See all reviews of Iron Fist (8)

When we last saw Danny, a creepy cannibal man-rat who doesn’t believe in cutting his fingernails was using his lack of personal hygiene to defeat K’un-Lun’s champion. Will Danny survive The Rat of 12 plagues? Will he regain his chi and find purpose again? Most importantly, is it good? Let’s find out.

Iron Fist #3
Writer: Ed Brisson
Artist: Mike Perkins
Publisher: Marvel Comics


Marvel Synopsis:

“THE GAME OF DEATH! Danny continues to travel the hazardous martial arts gauntlet, but will he have restored enough of his mojo to survive the skills of THE SERPENT?? The true motivations of the mysterious Council are revealed. An ally appears, but can anyone in the gauntlet be trusted?”

What’s the skinny?

Things pick up right where they left off in issue two: Danny is facing off against the second of the seven masters of Liu-Shi, The Rat of 12 Plagues. A notable difference between this fight and his first fight–his opponent appears intent on not just defeating Danny, but devouring his flesh as well.

Needless to say, the tone of this book is drastically different from the first two issues. I was wondering how far into the arc Brisson would take us before the set up transitioned into the meat and potatoes; I wonder no more. It’s not just the opponent that’s taken a different tone either. Last issue the mysterious facilitators of this event became slightly less mysterious as some of their cards were laid on the table. Unsurprisingly the rabbit hole goes deeper for the council of seven masters, as they take further nefarious steps toward realizing their ultimate goal.

What’s good here?

Mike Perkins is so awesomely consistent with his delivery of high quality work. I look forward to the fight scenes in this book because I love kung fu and I love watching Iron Fist kick ass. But I especially look forward to those scenes because of how masterfully Perkins brings them to life. The panels that show an array of kung fu moves being played out in a sequence are my favorites. There’s a panel on page 20 where Danny is going up against his third master–The Resourceful Snake, a guy with no arms (seriously)–that perfectly displays why Perkins is so good at what he does.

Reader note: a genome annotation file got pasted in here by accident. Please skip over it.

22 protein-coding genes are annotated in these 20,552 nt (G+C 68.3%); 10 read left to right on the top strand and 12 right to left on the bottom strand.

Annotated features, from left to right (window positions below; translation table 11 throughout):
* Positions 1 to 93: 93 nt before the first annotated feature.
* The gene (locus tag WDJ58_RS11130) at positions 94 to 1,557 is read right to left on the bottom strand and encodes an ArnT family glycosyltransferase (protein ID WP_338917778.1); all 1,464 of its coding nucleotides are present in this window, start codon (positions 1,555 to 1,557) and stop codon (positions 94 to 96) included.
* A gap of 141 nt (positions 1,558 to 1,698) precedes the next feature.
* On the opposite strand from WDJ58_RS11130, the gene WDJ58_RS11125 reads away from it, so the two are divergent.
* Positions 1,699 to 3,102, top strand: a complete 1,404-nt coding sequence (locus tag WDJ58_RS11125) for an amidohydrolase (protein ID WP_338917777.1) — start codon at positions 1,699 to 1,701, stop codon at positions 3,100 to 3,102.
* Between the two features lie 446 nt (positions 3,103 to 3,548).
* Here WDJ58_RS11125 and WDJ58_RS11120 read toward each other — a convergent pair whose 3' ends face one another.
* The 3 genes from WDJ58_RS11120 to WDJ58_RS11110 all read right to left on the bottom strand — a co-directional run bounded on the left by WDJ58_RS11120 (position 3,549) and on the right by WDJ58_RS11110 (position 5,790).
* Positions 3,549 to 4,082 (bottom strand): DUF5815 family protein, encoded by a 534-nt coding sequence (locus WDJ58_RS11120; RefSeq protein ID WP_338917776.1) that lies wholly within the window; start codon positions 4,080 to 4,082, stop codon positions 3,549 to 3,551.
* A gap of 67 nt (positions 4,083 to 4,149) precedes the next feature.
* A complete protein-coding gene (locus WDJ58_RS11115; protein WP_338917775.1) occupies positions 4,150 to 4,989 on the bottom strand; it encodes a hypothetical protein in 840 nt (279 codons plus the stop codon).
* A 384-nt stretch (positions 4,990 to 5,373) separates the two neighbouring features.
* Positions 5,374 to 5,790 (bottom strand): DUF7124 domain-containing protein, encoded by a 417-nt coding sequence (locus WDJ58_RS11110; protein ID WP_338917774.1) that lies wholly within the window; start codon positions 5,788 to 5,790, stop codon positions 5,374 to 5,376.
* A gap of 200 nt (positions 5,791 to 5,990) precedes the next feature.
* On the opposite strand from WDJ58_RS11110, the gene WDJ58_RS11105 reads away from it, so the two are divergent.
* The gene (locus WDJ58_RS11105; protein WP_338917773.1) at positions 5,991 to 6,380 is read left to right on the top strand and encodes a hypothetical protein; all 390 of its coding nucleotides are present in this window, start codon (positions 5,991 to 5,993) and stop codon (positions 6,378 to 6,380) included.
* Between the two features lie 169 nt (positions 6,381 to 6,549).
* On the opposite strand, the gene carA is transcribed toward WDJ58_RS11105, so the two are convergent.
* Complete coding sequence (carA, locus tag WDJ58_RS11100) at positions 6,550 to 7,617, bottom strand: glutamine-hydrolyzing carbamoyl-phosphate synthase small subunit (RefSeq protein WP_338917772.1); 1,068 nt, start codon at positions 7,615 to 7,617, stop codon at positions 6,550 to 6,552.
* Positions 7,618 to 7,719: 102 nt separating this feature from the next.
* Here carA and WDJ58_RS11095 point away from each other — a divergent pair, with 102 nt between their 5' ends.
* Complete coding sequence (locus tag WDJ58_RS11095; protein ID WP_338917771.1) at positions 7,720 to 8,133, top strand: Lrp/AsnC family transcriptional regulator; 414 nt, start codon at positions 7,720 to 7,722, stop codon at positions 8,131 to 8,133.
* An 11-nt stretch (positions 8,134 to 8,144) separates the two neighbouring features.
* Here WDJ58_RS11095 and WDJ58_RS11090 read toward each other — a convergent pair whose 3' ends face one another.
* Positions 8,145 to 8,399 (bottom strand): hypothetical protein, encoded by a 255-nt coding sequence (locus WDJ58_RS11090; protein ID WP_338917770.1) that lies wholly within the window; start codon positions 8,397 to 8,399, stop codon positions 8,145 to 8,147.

I’d be remiss if I didn’t mention the color work of Andy Troy. The artwork is already impressive on its own, but Troy’s contributions somehow brings it to an even higher level. The tone for Iron Fist’s first and second fights in this issue are dramatically different. If you removed the dialogue entirely you’d still be able to understand that and it’s a credit to Troy’s skill that I can confidently make that statement.
Brisson does a great job in providing Iron Fist with unique and interesting opponents in the form of The Rat of 12 Plagues and The Resourceful Snake. My enjoyment of each character was mainly derived from the backstory they were given. The characters couldn’t have been more different than each other but regardless of that, they were both still compelling.

The dynamic between Danny and his guide Hark provided several laugh out loud moments. More importantly though, it touches on a subject that has been controversial with some fans of Iron Fist, especially since the release of the television series. Hark makes note of Danny Rand’s status as an outsider of K’un-Lun who came into their city and took something that didn’t belong to him. Maybe I’m interpreting this all wrong, but that’s how I took Brisson’s writing here and I’m glad to see it in the story.

In closing

This story is jam packed with action from start to finish. Every fight sequence was beautiful drawn and colored, and I enjoyed them so much I found myself re-reading them several times over. Both of Danny’s rival champions he faced were unique and interesting characters. Brisson provided laughs and handled touching a sensitive subject very smoothly.

Just when it seems like we’re past the point of setup yet another mysterious card is thrown face down on the table. In addition to that, we’re tossed another surprise in the form of Choshin. I saw the Choshin swerve coming from a mile away and I don’t necessarily welcome yet another mystery player. I want my classic kung fu story and it feels like we may be moving further and further away from that. Guess we’ll have to wait and see.

Iron Fist #3
Is it good?
Iron Fist #3 is jam packed with action from start to finish.
Unique and interesting opponents
Badass fight sequences
Beautiful impressive line and color work
Predictable character swerve
A mystery player added to an already crowded board
8
Good